The basis of all TSAMPA products is the Tibetan basic food Tsampa. It consists of barley, which is first roasted and then ground to a flour. For the Tibetan population, Tsampa is their companion throughout the day and for all activities. Whether it is for breakfast, lunch, dinner or whilst traveling: Tsampa is always there! Tsampa also plays a very important role in Tibetan culture. Here we would like to give you a brief overview of the history of Tsampa.
In Europe Tsampa is still quite unknown and the idea of roasted barley is not common, although the use of barley is widespread. Why is barley so important in Tibet? And what makes Tsampa so special?
Barley the source of energy
In the high mountains of the Himalayas the landscape is very rough and the soil is not fertile. Barley is the only grain that meets the demands of the soil. Thus it is one of the few sources of food that can be cultivated in sufficient quantities. Which is no problem, because barley has excellent properties: it is rich in carbohydrates, protein, fiber and minerals. Barley plays an important part in a balanced diet because of these ingredients. What makes barley different from other grains is that it is a huge source of energy! The large proportion of long-chain carbohydrates supports a long-lasting energy supply. The important vitamin B stimulates energy production and processing in the body. The beta-glucans of barley are used by intestinal bacteria as a source of energy; they support the intestine during digestion and can prevent over-acidification.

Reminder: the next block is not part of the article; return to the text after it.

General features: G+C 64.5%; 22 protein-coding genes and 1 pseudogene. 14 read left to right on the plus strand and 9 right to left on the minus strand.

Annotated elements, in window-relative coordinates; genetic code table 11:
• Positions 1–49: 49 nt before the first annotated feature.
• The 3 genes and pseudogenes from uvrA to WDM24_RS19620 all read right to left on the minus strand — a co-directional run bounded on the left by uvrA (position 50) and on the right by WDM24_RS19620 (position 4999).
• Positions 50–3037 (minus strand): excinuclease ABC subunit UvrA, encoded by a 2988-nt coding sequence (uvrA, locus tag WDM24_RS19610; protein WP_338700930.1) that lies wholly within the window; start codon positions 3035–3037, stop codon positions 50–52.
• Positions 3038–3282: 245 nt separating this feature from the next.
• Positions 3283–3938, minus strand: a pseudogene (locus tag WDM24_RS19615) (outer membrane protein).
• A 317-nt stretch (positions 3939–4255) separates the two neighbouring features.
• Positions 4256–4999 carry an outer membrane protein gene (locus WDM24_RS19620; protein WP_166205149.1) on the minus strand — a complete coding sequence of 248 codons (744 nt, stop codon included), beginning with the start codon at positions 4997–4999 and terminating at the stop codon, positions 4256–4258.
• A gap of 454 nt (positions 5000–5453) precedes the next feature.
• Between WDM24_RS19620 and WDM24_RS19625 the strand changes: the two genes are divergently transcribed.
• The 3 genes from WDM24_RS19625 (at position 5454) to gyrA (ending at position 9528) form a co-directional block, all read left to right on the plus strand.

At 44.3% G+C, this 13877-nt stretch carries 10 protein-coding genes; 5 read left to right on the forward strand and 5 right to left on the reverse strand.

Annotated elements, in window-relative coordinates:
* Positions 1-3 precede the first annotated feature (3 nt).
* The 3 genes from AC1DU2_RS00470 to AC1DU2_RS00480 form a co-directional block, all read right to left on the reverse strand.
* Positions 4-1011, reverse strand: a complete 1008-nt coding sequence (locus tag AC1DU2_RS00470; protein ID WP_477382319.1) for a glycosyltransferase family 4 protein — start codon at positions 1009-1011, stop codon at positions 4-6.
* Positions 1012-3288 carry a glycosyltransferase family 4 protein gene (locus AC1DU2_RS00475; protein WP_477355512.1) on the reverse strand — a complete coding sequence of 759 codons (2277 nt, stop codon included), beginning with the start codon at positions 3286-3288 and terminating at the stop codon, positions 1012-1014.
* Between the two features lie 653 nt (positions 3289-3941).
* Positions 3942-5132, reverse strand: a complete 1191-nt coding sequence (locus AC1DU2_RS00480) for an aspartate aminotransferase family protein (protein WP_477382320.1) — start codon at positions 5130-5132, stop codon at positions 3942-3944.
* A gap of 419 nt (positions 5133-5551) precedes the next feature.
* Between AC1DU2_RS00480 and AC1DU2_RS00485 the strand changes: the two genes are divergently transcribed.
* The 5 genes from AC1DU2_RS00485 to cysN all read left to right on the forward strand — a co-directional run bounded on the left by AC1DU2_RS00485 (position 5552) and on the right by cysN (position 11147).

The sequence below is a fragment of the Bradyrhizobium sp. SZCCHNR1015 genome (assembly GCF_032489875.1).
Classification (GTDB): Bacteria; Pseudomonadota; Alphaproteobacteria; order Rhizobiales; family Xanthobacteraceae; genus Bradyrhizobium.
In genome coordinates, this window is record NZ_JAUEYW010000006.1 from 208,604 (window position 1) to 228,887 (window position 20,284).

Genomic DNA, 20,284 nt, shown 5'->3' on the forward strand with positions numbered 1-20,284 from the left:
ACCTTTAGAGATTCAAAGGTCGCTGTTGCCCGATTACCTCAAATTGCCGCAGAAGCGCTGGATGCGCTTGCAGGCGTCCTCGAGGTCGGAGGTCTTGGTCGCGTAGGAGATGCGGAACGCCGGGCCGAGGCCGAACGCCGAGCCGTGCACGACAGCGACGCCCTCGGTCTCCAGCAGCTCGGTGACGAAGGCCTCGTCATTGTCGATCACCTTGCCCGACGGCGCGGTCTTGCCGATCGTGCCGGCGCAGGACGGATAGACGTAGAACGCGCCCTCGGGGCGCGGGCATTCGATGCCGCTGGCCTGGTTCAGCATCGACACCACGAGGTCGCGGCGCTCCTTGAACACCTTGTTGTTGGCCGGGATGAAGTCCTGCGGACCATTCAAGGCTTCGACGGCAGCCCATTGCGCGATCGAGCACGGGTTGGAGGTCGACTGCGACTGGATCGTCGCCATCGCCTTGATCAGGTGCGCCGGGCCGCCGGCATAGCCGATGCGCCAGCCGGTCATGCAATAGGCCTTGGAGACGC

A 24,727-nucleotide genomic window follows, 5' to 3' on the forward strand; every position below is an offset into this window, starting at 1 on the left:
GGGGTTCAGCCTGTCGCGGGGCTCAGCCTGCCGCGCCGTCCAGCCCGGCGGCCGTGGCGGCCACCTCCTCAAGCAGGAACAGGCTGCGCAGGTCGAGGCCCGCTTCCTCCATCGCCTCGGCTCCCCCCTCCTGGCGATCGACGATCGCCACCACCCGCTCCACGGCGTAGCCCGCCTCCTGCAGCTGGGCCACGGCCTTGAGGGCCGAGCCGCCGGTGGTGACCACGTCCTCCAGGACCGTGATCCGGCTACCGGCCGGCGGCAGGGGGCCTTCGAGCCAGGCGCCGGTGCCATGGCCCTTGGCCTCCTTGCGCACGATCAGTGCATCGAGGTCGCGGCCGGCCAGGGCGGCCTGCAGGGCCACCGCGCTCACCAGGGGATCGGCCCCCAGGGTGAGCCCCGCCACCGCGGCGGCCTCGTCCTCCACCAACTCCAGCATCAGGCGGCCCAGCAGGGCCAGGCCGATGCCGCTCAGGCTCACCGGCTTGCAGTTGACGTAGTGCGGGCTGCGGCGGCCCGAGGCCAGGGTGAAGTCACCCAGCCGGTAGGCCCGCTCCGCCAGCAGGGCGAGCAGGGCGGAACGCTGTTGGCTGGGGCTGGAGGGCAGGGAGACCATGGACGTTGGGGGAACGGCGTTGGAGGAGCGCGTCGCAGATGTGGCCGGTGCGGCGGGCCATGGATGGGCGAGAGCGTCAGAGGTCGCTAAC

Tsampa in the Tibetan culture
Barley was cultivated for practical reasons in Tibet and proved to be a very useful source of food and energy for the Tibetans. Its versatility as a food, barley – and the resulting Tsampa means that it has secured an important place in Tibetan culture. The use of Tsampa goes back more than 1000 years and had already been used even before the spread of Buddhism. So it is no surprise that Tsampa has played an important role in Tibetan Buddhism. It is also referred to as “food of the gods”. According to the Dalai Lama, it is part of his daily diet. Even in ceremonies like weddings it is thrown in the air as a symbol of joy.
The history of Tsampa is also political; it gained importance for Tibetan culture after the Chinese occupation of Tibet in 1952. Due to the size and geographical characteristics of Tibet, the Tibetans are not unified people. Language, religion and ethnicity can differ from region to region. Tsampa is what unites all of them together. Before the Tibetan Revolution in 1958, the Tibet Mirror newspaper published a public notice: “Tsampa Eaters”, addressing all Tibetans. Tsampa was then regarded as a symbol that unified the people of Tibet. Since then with the Tibetan diaspora, the common link for the Tibetan identity of Tsampa has gradually shifted to Tibetan Buddhism.
For centuries the Sherpas and nomads of Tibet have used Tsampa as food on their journeys. Tsampa is stuffed into a traditional Tibetan bag and later prepared for consumption. Tsampa is commonly mixed with butter tea which consists of water and yak butter. From this it is eaten either as Pa, small Tsampa balls mixed with butter tea, or as Tsamthuk, a Tsampa soup. It is mixed with different spices and depending on the region it can vary in taste and texture.